Eighty Swiss banks have shelled out a grand total of $1.36 billion (CHF1.38 billion) to the United States on the conclusion of a non-prosecution treaty to clear up past tax evasion misdemeanors.
The programme was wrapped up on Wednesday as HSZH (formerly Hyposwiss) bank paid $49.7 million, thus becoming the final “Category 2” institution to agree a settlement with the US Department of Justice (DoJ).
“Through this initiative, we have uncovered those who help facilitate evasion schemes and those who hide funds in secret offshore accounts,” US Attorney General Loretta Lynch said in a statement. “We have improved our ability to return tax dollars to the United States. And we have pursued investigations into banks and individuals.”
The non-prosecution programme, which allowed Swiss banks to avoid potentially ruinous US court cases by confessing their part in helping US citizens to evade taxes, was set up under the terms of an August 2013 diplomatic treaty.
Switzerland’s willingness to negotiate such a programme followed a damaging UBS legal case in the US and the subsequent demise of Switzerland’s oldest bank, Wegelin, under the weight of a DoJ criminal prosecution.
With some 15 other Swiss banks under active criminal investigation in the US, the Swiss authorities said at the time that they had little other choice than to conclude a tough and painful deal. The legal and political clash between Switzerland and the US over tax evasion hastened the end of Swiss banking secrecy.
The story of HSZH, originally founded in 1889, bears similarities to many of the other 79 Swiss banks to have pay fines to the US under the terms of the programme. According to the DoJ, HSZH poached US tax cheats from larger Swiss rivals who themselves were under investigation.
“The senior management of HSZH viewed the exit of US clients by the targeted Swiss banks as a business opportunity to be seized immediately rather than a warning to be heeded,” the DoJ stated. According to HSZH documents, the bank’s general counsel asked senior management: “Why should we freely throw away a good business opportunity?”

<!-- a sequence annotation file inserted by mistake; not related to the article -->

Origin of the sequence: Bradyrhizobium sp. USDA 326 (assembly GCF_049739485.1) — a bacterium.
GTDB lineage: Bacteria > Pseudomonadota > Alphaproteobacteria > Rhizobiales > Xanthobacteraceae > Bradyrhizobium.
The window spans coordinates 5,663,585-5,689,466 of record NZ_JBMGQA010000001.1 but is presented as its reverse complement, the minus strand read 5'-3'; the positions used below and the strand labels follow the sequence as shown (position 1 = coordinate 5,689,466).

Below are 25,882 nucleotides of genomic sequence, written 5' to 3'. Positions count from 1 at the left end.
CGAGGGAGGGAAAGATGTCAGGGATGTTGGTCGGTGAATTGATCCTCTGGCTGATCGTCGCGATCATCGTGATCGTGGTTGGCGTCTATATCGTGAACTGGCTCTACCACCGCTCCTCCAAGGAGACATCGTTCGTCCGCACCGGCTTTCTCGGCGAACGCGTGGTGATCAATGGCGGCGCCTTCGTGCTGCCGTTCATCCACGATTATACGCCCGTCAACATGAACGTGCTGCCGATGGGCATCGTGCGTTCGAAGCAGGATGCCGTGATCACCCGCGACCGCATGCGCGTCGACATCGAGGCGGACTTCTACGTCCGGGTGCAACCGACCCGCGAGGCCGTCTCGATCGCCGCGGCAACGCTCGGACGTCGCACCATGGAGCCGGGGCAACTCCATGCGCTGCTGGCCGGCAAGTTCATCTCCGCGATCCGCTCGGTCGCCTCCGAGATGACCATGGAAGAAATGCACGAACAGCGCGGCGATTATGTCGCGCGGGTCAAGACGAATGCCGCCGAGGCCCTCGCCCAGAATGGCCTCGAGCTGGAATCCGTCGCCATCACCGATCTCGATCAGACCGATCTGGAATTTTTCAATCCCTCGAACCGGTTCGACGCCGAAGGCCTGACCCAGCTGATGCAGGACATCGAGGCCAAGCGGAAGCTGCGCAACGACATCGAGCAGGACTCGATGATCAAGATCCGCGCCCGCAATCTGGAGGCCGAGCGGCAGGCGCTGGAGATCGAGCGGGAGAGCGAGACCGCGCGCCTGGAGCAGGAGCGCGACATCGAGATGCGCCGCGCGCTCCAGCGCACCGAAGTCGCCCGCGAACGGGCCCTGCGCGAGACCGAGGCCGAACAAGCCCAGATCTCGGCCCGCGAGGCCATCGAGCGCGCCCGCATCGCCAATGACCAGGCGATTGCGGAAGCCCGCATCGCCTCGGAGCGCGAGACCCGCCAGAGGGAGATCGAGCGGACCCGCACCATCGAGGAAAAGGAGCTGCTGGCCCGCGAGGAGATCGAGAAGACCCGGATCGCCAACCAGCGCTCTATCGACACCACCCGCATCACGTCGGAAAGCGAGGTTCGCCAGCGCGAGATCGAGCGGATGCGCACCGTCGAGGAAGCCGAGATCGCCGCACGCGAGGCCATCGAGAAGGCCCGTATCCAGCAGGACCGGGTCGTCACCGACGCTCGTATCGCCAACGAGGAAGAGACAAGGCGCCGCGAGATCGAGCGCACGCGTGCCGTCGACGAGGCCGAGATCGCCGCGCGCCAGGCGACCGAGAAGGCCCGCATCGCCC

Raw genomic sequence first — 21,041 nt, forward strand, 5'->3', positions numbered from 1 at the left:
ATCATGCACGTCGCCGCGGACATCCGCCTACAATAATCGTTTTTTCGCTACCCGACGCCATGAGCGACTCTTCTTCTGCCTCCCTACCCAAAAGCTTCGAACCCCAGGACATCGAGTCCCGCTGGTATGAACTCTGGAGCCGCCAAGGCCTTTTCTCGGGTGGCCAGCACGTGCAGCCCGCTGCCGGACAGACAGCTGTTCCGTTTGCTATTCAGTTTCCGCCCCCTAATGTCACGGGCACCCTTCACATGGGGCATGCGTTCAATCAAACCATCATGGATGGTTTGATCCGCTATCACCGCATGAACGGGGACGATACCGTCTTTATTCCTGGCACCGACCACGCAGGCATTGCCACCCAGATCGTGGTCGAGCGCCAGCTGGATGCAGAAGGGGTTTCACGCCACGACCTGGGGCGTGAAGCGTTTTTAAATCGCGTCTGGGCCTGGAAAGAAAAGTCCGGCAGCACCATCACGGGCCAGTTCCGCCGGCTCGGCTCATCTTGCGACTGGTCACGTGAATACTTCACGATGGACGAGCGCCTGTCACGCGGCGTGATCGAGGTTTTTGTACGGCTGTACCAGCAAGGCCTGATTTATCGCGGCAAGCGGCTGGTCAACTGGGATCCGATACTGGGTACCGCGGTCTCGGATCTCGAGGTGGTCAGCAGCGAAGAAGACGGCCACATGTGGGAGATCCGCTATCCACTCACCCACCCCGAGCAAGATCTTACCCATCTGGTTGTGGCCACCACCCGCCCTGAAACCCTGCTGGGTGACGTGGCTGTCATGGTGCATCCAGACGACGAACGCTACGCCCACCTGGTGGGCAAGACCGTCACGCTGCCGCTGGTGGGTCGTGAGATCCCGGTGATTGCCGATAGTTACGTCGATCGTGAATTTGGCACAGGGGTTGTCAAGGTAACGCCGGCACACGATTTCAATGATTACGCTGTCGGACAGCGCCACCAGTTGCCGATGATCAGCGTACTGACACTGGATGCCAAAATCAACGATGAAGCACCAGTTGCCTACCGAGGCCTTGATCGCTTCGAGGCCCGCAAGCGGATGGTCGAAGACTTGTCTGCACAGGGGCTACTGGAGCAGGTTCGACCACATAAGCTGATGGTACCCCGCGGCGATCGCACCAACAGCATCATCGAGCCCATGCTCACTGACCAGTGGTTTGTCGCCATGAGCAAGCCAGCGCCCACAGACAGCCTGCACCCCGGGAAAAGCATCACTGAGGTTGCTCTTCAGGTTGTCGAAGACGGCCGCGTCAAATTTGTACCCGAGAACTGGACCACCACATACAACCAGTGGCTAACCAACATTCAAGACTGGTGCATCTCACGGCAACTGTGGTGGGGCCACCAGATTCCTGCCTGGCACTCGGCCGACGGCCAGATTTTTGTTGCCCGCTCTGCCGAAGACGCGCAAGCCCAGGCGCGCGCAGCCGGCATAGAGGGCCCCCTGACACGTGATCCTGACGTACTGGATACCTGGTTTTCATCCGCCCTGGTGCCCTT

Further details also bear echoes of the activities of other banks that later confessed to the non-prosecution programme. Sham companies were created as fictitious owners of overseas trust funds while HSZH employees secretly handed out cash and gold bullion to account holders who wanted to withdraw funds.
From August 1, 2008, HSZH held 605 US accounts (not all tax dodgers) holding $1.12 billion in assets at their peak.
On March 30, 2015, BSI private bank became the first of the 80 Category 2 Swiss banks to settle with the DoJ, paying $211 million – the largest fine of any institution in the scheme.
The important Category 2 stage of the US tax evasion probe may now be over, but the DoJ was quick to point out that the hunt for tax dodgers and those that helped them was far from complete. In addition to the $1.36 billion in fines, banks have been forced to hand over data to the US that could be used to track lawyers and tax advisers.
“Using the flood of information flowing from various sources, the department is investigating this criminal conduct, referring appropriate matters to the Internal Revenue Service for civil enforcement and pursuing leads in jurisdictions well beyond Switzerland,” stated Acting Assistant Attorney General Caroline Ciraolo.
In addition, some nine Swiss banks that were still under US criminal investigation face fines. Julius Bär recently raised its legal provisions to cover a settlement to some $550 million.